What we saw was a goal from a team that has built an unusual amount of attacking understanding in the last two months, and it was about good movement, good control, good shooting, and, most of all, a good result.
Kyle Beckerman kicked the movement off with a simple pass to Joao Plata, and this was as far forward as he came during the play. You won't see him in the frame again, but you can immediately see the impact his pass had.
Rather than looking toward Luis Silva centrally, Javier Morales in the channel, Tony Beltran out wide, or Luke Mulholland in a safe position, Beckerman's stretched to pick out Plata in a good attacking position. Now, remember — Plata can shoot from there, and we've seen it before.
Here, Plata's passing options aren't spectacular, and he's more or less cut-off from handing off to Luis Silva in the middle. That's perhaps RSL's most dangerous option, but notice Silva jogging forward — he's about to move a player with him, and that little bit of movement is going to make a difference in the final play.
Here, you can see the effect of that movement. They're now attempting an offside trap, with Plata being squeezed out by a trio of players. It's a reasonable defensive setup, but by trying to play the offside trap, they've already put themselves on the back foot. First, they're not well-aligned in their actions; second, they haven't accounted for a pressure-relieving pass at all.
From there, Plata chips the ball up and over, and somewhat surprisingly, Luis Silva actually tips it back to Plata. I don't know if that was his goal, or if he didn't get a good touch to play it forward to Jaime, but in doing so, the whole defensive setup has been disrupted. It didn't take an outlet pass, but they're now even more vulnerable to it.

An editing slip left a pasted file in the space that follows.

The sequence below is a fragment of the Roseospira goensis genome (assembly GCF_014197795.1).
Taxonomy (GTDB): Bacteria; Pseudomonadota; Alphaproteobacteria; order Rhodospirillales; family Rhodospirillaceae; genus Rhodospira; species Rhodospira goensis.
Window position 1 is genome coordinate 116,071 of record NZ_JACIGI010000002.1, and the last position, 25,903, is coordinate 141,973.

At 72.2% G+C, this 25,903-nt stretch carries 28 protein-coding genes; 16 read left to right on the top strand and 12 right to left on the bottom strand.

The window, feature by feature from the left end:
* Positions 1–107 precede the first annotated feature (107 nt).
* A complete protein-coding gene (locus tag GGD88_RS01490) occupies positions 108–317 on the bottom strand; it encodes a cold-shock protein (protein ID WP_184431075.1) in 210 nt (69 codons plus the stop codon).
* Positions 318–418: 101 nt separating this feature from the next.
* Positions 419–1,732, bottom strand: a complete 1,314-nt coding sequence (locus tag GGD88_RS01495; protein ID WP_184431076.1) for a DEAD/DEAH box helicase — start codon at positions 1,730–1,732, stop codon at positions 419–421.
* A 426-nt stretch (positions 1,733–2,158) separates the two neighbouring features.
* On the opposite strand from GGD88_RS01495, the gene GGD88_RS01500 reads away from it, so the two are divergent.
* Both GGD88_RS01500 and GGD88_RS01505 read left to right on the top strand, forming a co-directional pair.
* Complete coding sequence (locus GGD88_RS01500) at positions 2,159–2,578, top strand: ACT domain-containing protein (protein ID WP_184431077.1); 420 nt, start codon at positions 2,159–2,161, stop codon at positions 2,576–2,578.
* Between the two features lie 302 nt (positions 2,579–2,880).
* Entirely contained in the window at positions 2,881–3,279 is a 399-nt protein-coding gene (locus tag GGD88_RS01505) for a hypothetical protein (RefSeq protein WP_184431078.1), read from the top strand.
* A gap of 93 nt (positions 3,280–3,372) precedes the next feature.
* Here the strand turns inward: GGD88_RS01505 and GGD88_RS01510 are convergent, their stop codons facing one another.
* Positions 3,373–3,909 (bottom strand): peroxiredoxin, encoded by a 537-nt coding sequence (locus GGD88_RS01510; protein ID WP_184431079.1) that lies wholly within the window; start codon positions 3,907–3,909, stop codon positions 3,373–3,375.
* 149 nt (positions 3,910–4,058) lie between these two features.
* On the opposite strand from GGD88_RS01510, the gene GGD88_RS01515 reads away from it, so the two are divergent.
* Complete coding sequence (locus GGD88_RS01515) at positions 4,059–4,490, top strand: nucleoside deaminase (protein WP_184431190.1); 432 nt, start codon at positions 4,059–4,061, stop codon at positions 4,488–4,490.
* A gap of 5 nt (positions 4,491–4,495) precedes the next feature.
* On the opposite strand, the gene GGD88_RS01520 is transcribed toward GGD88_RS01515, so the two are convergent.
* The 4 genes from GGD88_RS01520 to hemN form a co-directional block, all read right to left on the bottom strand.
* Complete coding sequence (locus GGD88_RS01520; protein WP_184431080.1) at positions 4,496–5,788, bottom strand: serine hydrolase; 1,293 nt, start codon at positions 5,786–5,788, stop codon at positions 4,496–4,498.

That pass by Silva is up there with Kyle Beckerman's as unrecognized in value, because it's the pop back to Plata that sets us up for our final ball. Plata is, again, surrounded by three, but notice that they're not trying to block off any meaningful pass that isn't forward. While they've cut out Plata's options in one way, they've freed him up to retain possession, force the deepest line of confrontation (the red one) away from goal, and Seattle is now ripe for disruption.
Luke Mulholland takes the shot here, and it pings off the crossbar back toward attacking players. You'll notice here that the lines of confrontation have essentially merged, and seven players are cordoned off into a distinctly small area.
While it would have been an unusual amount of fun to see Mulholland score from there, it didn't come to be. There's nothing particularly strategic about what happens next — Sebastian Jaime simply recognizes the ball's rocketing off the crossbar before anyone else, and he doesn't complicate his header into the net. He could've tried to control it, or place a header, or any number of other things, but instead, he just sort of cushions the ball into the goal.
It was perfect.